Geisel researcher Vicki Sayarath remembered for her selfless attitude and sense of drive
Sayarath, who researched nutrition and health in New England and enjoyed both photography and creative writing, died at age 61 in November.
A sixth-generation Vermonter, Vicki Sayarath dedicated her life to improving the nutrition and health of her community through research, often navigating a male-dominated field. Before her death on Nov. 14, 2022 at age 61, she spent 17 years conducting research at the Geisel School of Medicine’s Epidemiology department and raised two daughters — Maya and Melanie — with her husband, Bouaketh John Sayarath.
“She was selfless and uplifted countless people throughout her life,” John said.
Melanie Sayarath, John and Vicki's daughter, said that her mother grew up in the 1970s when it was still uncommon for most young women from her Vermont community to consider higher education after graduating high school.
“She always defied and challenged people's expectations of her,” Melanie said.
Though her guidance counselor discouraged her from pursuing a college education, Sayarath got a B.S. in Nutrition and Food Sciences from the University of Vermont and then a Masters in Public Health from the University of Minnesota.
“She developed an incredibly ambitious, resilient and tenacious mind and spirit,” Melanie said of her mother’s education.
Melanie described her mother as a “trailblazer at all different junctures in her life.” As a young woman, Sayarath published unprecedented research on nutrition in the rural communities of northeast Vermont. In her professional and personal life, Sayarath pushed for women's empowerment: She was always determined and resilient and was undeterred by gender-bias in her field, Melanie said.
After marrying John, who is from Laos, Sayarath committed herself to uplifting the Laotian community in the United States. During the Vietnam War, when the conflict spilled over to Laos, Melanie said that her parents supported Laotian families that were torn apart by the war as they established themselves in the United States and “pushed for efforts” to assist Laotian immigration to the United States.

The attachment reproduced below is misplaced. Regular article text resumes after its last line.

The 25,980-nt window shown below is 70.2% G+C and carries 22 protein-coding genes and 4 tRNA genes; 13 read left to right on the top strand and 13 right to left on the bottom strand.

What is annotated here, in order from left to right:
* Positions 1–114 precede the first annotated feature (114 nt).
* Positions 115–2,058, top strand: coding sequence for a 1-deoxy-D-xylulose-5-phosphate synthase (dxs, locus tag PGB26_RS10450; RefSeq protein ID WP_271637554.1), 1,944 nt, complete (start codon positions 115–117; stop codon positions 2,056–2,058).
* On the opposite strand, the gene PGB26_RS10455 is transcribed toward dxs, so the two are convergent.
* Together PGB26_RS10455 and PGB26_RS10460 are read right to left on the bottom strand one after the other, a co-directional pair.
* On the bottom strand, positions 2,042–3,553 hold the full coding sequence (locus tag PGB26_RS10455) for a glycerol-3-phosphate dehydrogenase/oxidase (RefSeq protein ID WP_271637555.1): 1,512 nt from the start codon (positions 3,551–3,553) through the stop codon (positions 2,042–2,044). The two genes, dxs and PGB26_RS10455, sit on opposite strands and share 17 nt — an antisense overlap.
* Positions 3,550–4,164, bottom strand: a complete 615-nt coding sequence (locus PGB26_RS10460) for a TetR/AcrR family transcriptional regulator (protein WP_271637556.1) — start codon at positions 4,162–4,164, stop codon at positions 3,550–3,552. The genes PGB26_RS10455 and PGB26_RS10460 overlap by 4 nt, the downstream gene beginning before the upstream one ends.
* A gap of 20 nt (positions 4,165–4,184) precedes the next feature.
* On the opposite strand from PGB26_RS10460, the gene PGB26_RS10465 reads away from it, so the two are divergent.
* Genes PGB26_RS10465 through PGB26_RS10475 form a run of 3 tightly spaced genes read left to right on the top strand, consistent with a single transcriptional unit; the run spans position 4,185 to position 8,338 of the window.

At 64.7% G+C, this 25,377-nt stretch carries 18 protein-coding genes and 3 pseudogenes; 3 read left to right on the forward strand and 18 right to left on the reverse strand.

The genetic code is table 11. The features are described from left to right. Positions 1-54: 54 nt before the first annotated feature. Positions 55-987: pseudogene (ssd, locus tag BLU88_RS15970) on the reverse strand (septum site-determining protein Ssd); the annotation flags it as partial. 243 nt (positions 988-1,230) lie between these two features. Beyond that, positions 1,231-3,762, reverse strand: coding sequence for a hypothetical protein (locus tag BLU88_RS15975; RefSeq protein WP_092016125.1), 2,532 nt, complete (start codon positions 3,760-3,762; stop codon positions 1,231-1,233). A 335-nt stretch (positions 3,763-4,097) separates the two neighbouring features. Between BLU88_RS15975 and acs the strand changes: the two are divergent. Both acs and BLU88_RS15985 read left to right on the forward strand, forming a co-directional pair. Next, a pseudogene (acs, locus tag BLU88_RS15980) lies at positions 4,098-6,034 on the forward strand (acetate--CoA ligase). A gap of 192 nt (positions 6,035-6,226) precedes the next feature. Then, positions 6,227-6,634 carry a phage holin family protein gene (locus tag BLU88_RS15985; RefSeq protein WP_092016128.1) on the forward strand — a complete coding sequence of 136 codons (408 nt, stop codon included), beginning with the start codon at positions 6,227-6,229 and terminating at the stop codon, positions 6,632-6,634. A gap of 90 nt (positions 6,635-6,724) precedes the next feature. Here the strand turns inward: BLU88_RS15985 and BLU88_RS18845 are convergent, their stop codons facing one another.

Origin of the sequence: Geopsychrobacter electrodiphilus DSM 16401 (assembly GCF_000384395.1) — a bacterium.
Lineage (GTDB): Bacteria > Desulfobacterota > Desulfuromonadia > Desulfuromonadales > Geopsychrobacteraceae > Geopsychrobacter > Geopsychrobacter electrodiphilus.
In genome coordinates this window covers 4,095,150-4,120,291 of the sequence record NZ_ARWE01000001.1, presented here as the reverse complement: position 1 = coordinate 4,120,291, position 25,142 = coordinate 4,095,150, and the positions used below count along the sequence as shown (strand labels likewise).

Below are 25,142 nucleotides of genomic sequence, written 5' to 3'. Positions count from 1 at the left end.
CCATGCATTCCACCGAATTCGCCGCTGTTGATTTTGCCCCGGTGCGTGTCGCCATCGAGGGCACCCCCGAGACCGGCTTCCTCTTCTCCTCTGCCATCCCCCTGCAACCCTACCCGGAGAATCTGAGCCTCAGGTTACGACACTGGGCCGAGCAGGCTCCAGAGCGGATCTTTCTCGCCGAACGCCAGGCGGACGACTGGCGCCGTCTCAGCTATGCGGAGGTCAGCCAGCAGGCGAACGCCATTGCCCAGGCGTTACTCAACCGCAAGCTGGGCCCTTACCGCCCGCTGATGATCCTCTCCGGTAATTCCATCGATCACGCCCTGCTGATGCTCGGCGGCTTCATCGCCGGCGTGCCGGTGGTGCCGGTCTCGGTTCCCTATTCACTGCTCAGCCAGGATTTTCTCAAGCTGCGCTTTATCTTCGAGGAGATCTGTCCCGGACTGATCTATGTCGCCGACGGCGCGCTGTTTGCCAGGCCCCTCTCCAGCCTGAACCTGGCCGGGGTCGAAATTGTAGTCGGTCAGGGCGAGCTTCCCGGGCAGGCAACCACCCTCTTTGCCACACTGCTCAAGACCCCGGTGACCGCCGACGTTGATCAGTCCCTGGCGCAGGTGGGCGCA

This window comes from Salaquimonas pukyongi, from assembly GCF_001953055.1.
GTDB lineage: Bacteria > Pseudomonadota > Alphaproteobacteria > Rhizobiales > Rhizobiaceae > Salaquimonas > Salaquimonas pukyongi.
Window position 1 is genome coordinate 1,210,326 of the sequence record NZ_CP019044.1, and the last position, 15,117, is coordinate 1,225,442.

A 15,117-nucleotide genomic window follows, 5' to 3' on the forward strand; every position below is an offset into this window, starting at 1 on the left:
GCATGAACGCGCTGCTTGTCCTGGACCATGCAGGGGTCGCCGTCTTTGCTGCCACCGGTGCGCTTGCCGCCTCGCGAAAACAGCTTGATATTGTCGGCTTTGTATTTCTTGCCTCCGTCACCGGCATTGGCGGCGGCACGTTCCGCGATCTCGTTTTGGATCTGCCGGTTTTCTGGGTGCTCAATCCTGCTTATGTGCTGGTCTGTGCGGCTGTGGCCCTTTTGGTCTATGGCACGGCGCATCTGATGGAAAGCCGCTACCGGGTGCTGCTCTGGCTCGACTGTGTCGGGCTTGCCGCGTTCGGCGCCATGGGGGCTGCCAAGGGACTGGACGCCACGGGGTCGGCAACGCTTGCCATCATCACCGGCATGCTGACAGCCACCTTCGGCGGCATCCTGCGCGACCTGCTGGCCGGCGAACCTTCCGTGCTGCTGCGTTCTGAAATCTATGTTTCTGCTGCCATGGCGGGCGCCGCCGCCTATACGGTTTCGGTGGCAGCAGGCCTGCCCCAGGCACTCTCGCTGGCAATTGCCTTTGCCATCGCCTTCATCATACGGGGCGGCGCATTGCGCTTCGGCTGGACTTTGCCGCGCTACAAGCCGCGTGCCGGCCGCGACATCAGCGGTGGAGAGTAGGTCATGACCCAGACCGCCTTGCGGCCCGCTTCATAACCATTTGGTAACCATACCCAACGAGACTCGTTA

Sayarath, with six generations of local ancestry, was a champion for rural New England in her professional life, according to her family.
“She was really interested in the way that the role of nutrition and different environmental factors affect the etiology of chronic diseases that are predominant in the Northeast region of New Hampshire and Vermont,” Melanie said.
John said that his wife raised well over three million dollars for rural community health in northeast Vermont.
Project coordinator of the ongoing New Hampshire Birth Cohort Study Joan Robie-Dieter, who worked closely with Sayarath, described her as a “genuinely kind and gentle woman.” Robie-Dieter said that the two studied how environmental contaminants, specifically arsenic in baby food, affect the health of pregnant women and their children. Their study began in 2009 and has enrolled over 1,500 pregnant women living in New Hampshire and Vermont. The short and long term consequences of exposure to environmental contaminants during pregnancy is vitally important but understudied in this region, according to the study website.
Geisel epidemiology professor Margaret Caragas said that scientists have focused on pregnant women in regions of India and Africa, but attention had not previously focused on the rural United States before Sayarath’s research. She added that it was “really important” to Sayarath to share research with local communities through pamphlets, outreach and social media.
“Her passion was bringing the research back to communities and making sure that we're not just these disconnected scientists,” Caragas said.
Robie-Dieter said that Sayarath exhibited a “quiet strength through calmness.”
“We both shared a North Country upbringing,” Robie-Dieter shared. “Throughout the course of many meetings, every now and then we’d catch each other's eye and just kind of smile, wondering just how we got all the way here from the North Country.”
Sayarath was also an avid photographer and creative writer, according to her husband. In 2016, Sayarath joined John on a trip to Southeast Asia, where she discovered artistic inspiration all around her. Her husband said she photographed the poorest Laotians, capturing the beauty of their lives that others may have never thought to look for. She invariably saw the best in those around her.
In her art and her research, Sayarath saw dignity in each life and uplifted underserved communities, according to John. Three of Sayarath’s photographs from Laos were shown in Dartmouth’s 2017 ArtWorks exhibition, which featured artists on Dartmouth’s staff.
“She was a driven, selfless person and as a mother was always working above and beyond to provide opportunities for my sister and I to succeed,” Melanie said of her mother. “We are biracial, and growing up in rural Vermont which is a very white state, she was always very open minded and made us feel confident and driven to overcome challenges.”
Sayarath’s colleagues plan to plant a tree in her memory on the Dartmouth-Hitchcock Medical Center grounds, according to Robie-Dieter.